Cello concertos almost forgotten
I’ve had no problem listening to more music recently. Fortunately, I’ve been working at home as a translator so I can listen to music almost any time I want. As a result, I’ve discovered quite a few pieces new to me since my last post. I’ve still found a few unknown piano concertos and a lot of chamber music as well, of which I’ll soon post a bunch, but first I’d like to introduce my readers to excellent cello concertos.
Since recordings by Casals, Rostropovicz, Piatigorsky, Jaqueline du Pré, or Lynn Harell, among other greats, have introduced the very best of the classical repertoire beyond the concert podiums and made it accessible for masses at home, this repertoire, quite like that of the piano, seems to be concentrated on a few outstanding pieces promoted by those cellists. I’m not saying that concertos like those of Elgar, Dvorak, Saint-Saëns, Schumann, or even those of Bach, Vivaldi or Boccherini are not masterpieces and not worth listening to. However, the masses of the late 20th century moved away from classical music, especially the baroque and classicism, partly because they got tired of always listening to the same few classics when exposed to something valuable. Modern trends in the classical genre did little to help keep younger generations with classical music, as they expressed more the tragedies and the alienation from the world’s problems rather than showing a way forward with their lives.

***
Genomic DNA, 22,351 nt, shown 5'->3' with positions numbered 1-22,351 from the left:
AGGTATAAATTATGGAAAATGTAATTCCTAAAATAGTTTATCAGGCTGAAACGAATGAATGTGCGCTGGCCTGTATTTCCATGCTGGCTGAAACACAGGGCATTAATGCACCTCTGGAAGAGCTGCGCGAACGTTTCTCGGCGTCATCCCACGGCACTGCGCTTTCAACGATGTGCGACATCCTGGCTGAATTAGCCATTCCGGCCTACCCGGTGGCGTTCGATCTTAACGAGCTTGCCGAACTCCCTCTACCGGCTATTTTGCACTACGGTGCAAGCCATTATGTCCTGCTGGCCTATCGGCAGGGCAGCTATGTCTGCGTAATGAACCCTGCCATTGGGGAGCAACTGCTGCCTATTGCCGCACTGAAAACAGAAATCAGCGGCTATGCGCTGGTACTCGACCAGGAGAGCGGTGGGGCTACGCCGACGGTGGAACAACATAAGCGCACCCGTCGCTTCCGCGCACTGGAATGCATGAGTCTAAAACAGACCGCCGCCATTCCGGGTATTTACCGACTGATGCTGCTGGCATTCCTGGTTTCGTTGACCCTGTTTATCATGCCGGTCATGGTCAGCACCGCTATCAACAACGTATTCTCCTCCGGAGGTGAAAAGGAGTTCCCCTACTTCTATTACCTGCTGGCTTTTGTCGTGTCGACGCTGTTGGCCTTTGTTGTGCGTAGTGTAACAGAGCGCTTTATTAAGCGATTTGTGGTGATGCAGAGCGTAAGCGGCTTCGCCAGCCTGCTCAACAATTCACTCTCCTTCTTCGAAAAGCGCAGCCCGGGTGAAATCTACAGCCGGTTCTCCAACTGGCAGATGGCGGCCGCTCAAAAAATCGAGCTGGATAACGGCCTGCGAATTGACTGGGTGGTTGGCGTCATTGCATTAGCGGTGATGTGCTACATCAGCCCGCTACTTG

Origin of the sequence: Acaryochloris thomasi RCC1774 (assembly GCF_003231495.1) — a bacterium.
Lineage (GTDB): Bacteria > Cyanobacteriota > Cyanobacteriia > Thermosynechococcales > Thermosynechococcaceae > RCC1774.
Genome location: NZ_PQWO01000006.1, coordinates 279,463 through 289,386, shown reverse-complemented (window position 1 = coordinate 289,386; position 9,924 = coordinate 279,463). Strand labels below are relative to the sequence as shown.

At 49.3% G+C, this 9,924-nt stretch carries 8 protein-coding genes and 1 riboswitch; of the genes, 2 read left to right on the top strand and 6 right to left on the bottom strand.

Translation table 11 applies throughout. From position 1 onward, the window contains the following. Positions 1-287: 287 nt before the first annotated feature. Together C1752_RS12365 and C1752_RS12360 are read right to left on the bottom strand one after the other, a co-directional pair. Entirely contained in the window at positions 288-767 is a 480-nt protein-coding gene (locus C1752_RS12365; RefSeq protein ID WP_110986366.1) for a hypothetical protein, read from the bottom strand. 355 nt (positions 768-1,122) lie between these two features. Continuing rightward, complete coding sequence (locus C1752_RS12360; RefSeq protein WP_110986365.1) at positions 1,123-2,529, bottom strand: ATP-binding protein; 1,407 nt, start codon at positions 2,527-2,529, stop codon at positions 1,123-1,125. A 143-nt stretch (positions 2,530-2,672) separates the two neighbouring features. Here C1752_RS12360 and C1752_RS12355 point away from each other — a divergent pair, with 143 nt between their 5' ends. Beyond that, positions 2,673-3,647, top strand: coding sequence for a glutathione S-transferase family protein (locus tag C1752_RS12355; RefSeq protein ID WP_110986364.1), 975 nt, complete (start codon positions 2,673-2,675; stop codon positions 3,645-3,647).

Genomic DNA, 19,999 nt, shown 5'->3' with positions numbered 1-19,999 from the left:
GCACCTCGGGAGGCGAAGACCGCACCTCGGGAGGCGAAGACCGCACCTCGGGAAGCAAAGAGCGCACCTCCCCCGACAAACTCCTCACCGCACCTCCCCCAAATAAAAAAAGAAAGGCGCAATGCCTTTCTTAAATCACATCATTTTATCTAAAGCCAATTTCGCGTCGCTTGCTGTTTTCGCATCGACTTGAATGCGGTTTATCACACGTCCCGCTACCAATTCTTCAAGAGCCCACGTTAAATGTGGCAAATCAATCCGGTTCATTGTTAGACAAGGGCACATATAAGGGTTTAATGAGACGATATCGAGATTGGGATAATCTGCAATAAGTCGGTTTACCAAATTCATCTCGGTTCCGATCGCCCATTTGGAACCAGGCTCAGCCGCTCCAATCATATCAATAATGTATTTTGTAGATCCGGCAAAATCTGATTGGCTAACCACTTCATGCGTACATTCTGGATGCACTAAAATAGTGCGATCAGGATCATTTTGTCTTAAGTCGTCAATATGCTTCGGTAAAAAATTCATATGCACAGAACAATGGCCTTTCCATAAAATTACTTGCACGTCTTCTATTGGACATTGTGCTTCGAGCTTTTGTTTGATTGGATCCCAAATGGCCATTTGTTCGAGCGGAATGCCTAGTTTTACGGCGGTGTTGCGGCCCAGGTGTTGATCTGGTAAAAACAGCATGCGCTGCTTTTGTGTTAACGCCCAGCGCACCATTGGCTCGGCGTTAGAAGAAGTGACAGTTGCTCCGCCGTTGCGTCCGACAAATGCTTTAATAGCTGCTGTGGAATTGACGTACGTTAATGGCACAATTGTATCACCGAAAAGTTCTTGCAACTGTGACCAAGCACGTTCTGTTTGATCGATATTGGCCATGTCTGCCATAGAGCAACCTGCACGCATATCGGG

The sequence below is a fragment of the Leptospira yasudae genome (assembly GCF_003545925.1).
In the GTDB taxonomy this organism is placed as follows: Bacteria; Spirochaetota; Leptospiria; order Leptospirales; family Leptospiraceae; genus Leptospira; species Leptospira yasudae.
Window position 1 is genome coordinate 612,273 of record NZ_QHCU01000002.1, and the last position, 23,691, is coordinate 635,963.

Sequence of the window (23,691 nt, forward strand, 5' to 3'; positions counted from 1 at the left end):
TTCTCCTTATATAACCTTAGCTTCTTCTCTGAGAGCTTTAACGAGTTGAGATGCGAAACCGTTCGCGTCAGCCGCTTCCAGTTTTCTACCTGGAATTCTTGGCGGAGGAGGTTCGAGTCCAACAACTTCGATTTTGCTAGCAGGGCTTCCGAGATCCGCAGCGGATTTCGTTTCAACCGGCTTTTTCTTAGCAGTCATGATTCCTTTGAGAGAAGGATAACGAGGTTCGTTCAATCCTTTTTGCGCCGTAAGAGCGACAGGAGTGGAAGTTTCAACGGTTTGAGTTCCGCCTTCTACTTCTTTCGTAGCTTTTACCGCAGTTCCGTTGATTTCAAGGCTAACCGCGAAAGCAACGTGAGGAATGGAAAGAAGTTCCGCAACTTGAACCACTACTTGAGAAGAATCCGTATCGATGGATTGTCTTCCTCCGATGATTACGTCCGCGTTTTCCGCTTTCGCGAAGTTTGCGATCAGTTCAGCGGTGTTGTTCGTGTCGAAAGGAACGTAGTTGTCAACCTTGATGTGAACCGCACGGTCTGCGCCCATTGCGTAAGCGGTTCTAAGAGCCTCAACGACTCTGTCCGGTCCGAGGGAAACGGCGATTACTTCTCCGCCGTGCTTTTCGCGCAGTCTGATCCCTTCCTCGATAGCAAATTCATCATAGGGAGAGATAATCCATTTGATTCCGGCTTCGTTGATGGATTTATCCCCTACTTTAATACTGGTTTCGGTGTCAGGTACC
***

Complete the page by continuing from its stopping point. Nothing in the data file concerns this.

As we look through the list of cello concertos on Google, or the like, we get to published recordings of almost always the same, with rare exceptions, like Rostropovicz’s attempt at the R. Strauss and Bloch concertos. Fortunately, youbute is again the best place to access some classical choice with the value of novelty as lesser-known cellists have little change for wide publicity, but when they are somehow published, there are a few enthusiasts who collect and upload their work despite the danger of running into copyright problems. From what I’ve discovered from them, I’m showing a handful below, with the added remark that they may disappear from youtube any time. Apologies for that, but until then, I wish you can enjoy these beautiful pieces as much as I have done.
This is not a long list as the literature for the cello is not nearly as extensive as that for the piano. A friend of mine recently said that lesser-known composers have not the distinguishing styles the greatest have. You may have discovered how unjust this remark is after listening to several piano concertos of Ries or Elmas on youtube. Here I can also attest against this opinion by showing Karl Davydov, who fortunately composed two concertos for the cello and show a very beautiful and recognisable style of his own.
After the first version of this post I also managed to find two more of Julius Röntgen’s beautiful concertos, so his style can also be further analysed. Here they are:
In my following post, I’m going to show you excellent works of chamber music that you may not have heard yet. Until then, I hope you’ve enjoyed these pieces above.
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